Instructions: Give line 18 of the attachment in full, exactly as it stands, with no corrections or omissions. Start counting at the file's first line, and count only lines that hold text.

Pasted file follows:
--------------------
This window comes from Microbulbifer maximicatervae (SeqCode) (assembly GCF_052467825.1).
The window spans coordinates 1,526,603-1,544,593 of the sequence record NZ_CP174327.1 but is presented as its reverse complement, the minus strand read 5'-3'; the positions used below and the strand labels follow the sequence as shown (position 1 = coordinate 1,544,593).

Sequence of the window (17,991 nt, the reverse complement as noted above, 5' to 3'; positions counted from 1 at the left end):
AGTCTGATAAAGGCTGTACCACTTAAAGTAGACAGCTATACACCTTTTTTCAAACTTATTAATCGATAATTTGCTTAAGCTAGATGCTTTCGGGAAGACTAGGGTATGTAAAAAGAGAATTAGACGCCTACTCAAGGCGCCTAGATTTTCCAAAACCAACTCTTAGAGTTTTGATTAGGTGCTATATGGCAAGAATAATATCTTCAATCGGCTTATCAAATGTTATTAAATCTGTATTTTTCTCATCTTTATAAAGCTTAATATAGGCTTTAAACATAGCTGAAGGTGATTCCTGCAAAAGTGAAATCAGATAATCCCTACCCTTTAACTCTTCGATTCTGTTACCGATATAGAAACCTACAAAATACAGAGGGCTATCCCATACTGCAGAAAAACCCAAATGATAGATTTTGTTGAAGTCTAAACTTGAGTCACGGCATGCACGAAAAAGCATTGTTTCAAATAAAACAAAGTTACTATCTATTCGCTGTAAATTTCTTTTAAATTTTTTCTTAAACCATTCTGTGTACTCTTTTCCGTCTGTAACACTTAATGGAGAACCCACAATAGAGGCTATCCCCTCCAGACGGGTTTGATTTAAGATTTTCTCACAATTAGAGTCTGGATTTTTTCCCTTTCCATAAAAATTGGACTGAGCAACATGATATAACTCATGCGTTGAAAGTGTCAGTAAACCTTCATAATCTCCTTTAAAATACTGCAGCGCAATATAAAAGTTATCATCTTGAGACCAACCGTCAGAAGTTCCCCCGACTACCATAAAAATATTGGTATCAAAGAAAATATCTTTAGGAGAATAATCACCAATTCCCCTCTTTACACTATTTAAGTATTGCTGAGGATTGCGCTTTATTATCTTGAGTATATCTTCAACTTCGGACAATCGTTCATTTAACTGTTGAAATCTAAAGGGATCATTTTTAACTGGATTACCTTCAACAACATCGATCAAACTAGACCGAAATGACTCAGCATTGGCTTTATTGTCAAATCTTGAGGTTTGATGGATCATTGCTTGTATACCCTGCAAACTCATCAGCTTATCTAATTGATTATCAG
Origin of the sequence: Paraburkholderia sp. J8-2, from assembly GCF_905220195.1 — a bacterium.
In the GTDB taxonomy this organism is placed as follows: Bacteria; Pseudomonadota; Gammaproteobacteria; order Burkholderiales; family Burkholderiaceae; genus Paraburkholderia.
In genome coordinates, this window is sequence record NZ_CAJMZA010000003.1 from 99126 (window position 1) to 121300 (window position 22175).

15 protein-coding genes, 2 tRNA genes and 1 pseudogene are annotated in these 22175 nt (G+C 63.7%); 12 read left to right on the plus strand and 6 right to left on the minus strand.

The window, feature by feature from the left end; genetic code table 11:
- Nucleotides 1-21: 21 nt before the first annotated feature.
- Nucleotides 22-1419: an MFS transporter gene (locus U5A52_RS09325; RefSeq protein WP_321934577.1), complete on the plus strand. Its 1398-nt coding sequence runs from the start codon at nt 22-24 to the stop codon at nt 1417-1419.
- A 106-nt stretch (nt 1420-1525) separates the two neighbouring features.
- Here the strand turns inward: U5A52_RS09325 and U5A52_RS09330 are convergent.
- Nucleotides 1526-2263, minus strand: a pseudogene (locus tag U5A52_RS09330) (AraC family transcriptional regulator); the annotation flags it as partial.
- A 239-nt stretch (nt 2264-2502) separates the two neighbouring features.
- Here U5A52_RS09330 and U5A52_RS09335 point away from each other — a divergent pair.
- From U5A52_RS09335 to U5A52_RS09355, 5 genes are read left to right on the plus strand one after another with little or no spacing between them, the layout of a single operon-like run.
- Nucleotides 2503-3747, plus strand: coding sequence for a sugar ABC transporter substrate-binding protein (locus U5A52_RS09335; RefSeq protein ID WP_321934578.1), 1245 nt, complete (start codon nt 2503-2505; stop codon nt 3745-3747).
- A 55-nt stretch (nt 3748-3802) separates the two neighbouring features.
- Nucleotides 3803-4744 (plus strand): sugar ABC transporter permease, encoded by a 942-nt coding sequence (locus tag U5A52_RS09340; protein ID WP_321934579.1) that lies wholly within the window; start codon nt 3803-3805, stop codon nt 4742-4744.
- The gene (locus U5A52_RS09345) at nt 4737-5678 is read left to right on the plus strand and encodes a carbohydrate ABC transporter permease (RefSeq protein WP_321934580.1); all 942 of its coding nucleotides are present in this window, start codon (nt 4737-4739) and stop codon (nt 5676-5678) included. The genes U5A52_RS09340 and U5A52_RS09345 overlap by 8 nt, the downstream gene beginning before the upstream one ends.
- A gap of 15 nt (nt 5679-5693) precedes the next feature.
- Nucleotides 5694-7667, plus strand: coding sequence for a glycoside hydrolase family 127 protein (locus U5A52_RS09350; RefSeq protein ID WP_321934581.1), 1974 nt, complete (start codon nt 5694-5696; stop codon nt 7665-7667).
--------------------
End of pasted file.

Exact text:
- Nucleotides 2503-3747, plus strand: coding sequence for a sugar ABC transporter substrate-binding protein (locus U5A52_RS09335; RefSeq protein ID WP_321934578.1), 1245 nt, complete (start codon nt 2503-2505; stop codon nt 3745-3747).